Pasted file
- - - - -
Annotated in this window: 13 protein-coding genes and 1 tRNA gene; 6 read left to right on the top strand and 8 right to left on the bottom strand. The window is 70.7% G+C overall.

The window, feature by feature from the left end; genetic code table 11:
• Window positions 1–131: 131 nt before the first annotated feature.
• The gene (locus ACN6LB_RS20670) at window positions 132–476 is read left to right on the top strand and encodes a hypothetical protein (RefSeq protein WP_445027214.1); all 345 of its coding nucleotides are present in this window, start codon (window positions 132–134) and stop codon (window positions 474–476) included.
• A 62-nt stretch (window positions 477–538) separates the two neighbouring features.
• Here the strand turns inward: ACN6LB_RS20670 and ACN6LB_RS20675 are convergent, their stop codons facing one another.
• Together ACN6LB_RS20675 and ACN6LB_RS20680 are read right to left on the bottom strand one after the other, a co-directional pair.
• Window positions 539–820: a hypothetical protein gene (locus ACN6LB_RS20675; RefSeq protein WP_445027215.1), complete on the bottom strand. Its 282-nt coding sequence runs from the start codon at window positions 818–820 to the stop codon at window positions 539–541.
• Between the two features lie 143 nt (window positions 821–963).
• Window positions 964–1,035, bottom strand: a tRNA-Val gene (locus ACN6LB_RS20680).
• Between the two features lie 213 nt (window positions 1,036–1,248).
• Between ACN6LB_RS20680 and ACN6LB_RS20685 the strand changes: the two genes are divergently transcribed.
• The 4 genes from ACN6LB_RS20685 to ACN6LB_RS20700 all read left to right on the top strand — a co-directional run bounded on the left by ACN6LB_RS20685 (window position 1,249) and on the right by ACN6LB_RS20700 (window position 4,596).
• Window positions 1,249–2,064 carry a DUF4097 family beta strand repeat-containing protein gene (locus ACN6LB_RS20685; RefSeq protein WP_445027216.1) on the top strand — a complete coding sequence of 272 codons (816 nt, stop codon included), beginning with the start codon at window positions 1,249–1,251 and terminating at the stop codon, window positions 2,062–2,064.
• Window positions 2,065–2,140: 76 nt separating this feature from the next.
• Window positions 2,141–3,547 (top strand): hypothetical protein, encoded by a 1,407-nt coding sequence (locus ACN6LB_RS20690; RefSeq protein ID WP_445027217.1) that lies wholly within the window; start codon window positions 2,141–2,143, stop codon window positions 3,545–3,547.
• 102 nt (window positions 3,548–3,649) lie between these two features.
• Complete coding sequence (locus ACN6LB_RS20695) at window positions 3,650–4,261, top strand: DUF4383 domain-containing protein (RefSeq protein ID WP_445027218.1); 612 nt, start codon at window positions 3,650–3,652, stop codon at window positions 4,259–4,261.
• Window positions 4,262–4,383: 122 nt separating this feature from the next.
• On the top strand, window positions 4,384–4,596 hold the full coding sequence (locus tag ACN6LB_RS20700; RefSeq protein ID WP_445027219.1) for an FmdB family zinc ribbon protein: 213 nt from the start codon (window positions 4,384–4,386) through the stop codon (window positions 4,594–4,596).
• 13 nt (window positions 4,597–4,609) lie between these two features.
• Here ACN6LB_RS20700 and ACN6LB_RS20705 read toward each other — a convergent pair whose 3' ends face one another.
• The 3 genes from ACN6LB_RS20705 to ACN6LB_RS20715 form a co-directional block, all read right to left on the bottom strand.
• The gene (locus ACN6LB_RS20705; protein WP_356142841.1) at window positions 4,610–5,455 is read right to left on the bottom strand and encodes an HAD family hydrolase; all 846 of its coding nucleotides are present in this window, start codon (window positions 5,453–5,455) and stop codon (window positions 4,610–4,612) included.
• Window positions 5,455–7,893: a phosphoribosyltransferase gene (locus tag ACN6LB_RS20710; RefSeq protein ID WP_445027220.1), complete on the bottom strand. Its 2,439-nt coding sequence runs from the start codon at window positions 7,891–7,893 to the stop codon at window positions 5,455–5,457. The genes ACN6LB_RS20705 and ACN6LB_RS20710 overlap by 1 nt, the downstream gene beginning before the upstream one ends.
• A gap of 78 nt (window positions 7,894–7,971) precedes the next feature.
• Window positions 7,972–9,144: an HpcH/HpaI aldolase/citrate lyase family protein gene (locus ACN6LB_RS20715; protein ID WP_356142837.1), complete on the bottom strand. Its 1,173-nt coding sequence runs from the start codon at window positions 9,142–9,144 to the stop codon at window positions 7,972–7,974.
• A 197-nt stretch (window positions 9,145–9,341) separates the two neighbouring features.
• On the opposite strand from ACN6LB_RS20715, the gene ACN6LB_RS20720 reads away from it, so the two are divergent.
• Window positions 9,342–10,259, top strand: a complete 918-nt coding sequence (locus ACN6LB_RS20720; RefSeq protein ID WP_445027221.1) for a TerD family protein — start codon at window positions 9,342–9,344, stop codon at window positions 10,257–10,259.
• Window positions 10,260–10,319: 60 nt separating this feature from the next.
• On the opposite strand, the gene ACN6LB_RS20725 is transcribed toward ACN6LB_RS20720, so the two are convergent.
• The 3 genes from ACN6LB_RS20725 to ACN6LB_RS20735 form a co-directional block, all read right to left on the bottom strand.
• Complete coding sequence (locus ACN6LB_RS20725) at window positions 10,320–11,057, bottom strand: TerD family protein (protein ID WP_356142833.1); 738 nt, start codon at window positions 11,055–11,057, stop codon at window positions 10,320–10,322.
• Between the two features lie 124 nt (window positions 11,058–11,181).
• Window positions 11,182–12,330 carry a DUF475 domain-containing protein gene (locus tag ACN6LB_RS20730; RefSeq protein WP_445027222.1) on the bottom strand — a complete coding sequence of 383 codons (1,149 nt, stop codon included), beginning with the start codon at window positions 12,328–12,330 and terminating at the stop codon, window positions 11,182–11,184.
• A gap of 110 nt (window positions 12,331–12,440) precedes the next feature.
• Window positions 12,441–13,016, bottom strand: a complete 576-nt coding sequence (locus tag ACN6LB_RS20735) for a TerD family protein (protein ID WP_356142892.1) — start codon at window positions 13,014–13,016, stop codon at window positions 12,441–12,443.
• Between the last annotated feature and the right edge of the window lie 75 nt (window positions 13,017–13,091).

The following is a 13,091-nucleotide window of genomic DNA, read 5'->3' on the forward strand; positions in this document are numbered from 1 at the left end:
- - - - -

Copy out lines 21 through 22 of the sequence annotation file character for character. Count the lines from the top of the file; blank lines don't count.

• 13 nt (window positions 4,597–4,609) lie between these two features.
• Here ACN6LB_RS20700 and ACN6LB_RS20705 read toward each other — a convergent pair whose 3' ends face one another.